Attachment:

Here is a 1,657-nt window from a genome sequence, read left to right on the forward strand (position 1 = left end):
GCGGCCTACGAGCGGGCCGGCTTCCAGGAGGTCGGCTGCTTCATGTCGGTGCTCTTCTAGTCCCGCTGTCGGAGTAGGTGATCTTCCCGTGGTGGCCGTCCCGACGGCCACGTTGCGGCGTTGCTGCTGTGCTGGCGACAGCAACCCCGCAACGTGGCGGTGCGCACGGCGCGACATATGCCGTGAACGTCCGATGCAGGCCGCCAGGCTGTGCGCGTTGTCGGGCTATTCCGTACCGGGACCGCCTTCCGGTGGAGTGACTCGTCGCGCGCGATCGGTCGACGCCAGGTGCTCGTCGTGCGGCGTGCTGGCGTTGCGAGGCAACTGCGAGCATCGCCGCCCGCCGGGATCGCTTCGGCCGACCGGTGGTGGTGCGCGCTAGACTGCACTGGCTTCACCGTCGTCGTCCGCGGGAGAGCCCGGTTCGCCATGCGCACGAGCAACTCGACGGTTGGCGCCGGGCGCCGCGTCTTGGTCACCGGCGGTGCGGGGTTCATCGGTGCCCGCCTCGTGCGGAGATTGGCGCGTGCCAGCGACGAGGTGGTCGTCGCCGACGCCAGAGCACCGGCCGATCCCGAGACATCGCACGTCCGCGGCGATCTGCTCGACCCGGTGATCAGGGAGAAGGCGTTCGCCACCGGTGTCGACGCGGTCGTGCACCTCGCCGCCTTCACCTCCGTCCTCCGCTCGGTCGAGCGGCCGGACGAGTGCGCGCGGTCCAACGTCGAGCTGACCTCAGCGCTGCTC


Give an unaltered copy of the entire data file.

Here is a 1,657-nt window from a genome sequence, read left to right on the forward strand (position 1 = left end):
GCGGCCTACGAGCGGGCCGGCTTCCAGGAGGTCGGCTGCTTCATGTCGGTGCTCTTCTAGTCCCGCTGTCGGAGTAGGTGATCTTCCCGTGGTGGCCGTCCCGACGGCCACGTTGCGGCGTTGCTGCTGTGCTGGCGACAGCAACCCCGCAACGTGGCGGTGCGCACGGCGCGACATATGCCGTGAACGTCCGATGCAGGCCGCCAGGCTGTGCGCGTTGTCGGGCTATTCCGTACCGGGACCGCCTTCCGGTGGAGTGACTCGTCGCGCGCGATCGGTCGACGCCAGGTGCTCGTCGTGCGGCGTGCTGGCGTTGCGAGGCAACTGCGAGCATCGCCGCCCGCCGGGATCGCTTCGGCCGACCGGTGGTGGTGCGCGCTAGACTGCACTGGCTTCACCGTCGTCGTCCGCGGGAGAGCCCGGTTCGCCATGCGCACGAGCAACTCGACGGTTGGCGCCGGGCGCCGCGTCTTGGTCACCGGCGGTGCGGGGTTCATCGGTGCCCGCCTCGTGCGGAGATTGGCGCGTGCCAGCGACGAGGTGGTCGTCGCCGACGCCAGAGCACCGGCCGATCCCGAGACATCGCACGTCCGCGGCGATCTGCTCGACCCGGTGATCAGGGAGAAGGCGTTCGCCACCGGTGTCGACGCGGTCGTGCACCTCGCCGCCTTCACCTCCGTCCTCCGCTCGGTCGAGCGGCCGGACGAGTGCGCGCGGTCCAACGTCGAGCTGACCTCAGCGCTGCTC